Malaysia’s long road to reform: opportunities and challenges

Financial stresses a potential drag on asian economic prospects

  • Discussions with Malaysian stakeholders suggest that the key task for Malaysia’s long-run prospects is to rectify previous policy mistakes to unleash the potential for growth.
  • The cyclical outlook remains broadly positive, with consumption showing resilience despite losing the one-off boosts from pension drawdowns and excess savings.
  • The government is proceeding cautiously with its pace and sequencing of reforms, Working relationships with the bureaucracy are also carefully managed.
  • A key strategic aim should be to rationalize and consolidate the fragmented patchwork of policies and frameworks in areas such as social welfare and investment promotion.
  • Ultimately, the government is clear-eyed about the challenges facing Malaysia’s economy. Achieving much-needed political stability will give it the space to pursue harder reforms.

Vietnam’s economy is on shaky ground

  • Vietnam’s 1Q23 GDP figures reveal underlying weaknesses due to a slowdown in external demand. Manufacturing growth has also suffered as a result of poor export performance.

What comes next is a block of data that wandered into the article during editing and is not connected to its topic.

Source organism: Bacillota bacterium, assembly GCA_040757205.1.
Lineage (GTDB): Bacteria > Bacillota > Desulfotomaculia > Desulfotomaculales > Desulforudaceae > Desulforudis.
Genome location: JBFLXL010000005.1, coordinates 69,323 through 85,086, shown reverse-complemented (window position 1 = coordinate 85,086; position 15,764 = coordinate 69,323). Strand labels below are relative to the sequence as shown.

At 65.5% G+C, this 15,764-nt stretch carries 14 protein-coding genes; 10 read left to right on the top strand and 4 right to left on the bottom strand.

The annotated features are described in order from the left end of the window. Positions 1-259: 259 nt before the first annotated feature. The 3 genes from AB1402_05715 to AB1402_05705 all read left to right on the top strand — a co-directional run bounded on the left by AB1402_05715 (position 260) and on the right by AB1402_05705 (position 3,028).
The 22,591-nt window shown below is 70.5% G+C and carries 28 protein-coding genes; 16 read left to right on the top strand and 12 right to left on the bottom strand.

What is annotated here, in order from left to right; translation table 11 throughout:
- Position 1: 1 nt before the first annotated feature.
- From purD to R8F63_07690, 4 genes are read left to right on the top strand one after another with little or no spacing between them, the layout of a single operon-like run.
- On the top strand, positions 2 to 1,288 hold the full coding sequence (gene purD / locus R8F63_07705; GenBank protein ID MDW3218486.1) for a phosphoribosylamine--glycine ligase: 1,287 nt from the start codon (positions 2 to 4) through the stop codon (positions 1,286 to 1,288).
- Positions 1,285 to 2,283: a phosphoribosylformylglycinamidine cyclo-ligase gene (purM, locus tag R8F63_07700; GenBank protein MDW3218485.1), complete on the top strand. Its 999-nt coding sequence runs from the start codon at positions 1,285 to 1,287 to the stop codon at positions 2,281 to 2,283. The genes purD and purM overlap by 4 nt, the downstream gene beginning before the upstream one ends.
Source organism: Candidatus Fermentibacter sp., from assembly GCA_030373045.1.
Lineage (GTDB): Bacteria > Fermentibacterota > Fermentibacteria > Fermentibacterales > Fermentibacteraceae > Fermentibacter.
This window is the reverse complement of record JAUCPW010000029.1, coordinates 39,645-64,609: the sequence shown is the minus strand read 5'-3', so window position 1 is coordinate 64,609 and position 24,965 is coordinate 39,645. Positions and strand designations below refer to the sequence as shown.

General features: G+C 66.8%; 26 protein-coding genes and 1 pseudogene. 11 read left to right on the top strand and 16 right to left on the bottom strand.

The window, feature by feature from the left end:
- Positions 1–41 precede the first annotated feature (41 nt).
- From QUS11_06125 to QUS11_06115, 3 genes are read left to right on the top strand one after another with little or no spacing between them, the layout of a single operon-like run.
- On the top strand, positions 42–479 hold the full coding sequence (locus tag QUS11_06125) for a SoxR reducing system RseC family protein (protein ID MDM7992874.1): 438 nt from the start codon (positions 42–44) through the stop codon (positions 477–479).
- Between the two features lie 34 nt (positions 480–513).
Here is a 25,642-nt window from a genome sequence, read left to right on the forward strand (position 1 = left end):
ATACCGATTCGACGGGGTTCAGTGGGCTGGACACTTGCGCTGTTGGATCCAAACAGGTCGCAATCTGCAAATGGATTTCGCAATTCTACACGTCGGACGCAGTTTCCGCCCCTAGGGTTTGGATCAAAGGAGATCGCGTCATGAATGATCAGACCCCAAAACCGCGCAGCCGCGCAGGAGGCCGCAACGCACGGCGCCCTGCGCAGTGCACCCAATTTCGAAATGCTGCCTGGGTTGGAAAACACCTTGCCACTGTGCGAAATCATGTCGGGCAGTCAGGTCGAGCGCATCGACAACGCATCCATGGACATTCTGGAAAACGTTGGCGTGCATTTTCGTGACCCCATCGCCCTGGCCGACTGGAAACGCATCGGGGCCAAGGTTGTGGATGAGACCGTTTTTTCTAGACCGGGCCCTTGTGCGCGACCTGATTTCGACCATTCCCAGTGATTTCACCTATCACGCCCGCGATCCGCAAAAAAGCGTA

• Private consumption is also under pressure, with higher inflation, higher borrowing costs, and a bleaker labour market weighing on consumer and business sentiment.
  • Real estate is another source of downside risk, with project suspensions and the closure of construction firms among the causes of worry. Policy remedies are on the way.
  • There are upsides including continued foreign investor interest and accelerated public sector investment. Much will hinge on policymakers’ agility in rectifying shortcomings.

Regional updates

  • China’s uneven recovery continues, with weak industrial profits suggesting an element of fragility. Foreign investor confidence is still shaky given recent mixed signals from Beijing.
  • South Korea’s non-manufacturing sector provides a glimmer of hope for a turnaround, while business and consumer sentiment show tentative signs of recovery.
  • The Philippines’ President Marcos Jr. is beginning a process of constitutional amendments of an economic nature. He is also banking on a new sovereign fund to expedite growth.

Read more: CAA-Weekly-03-Apr-2023.pdf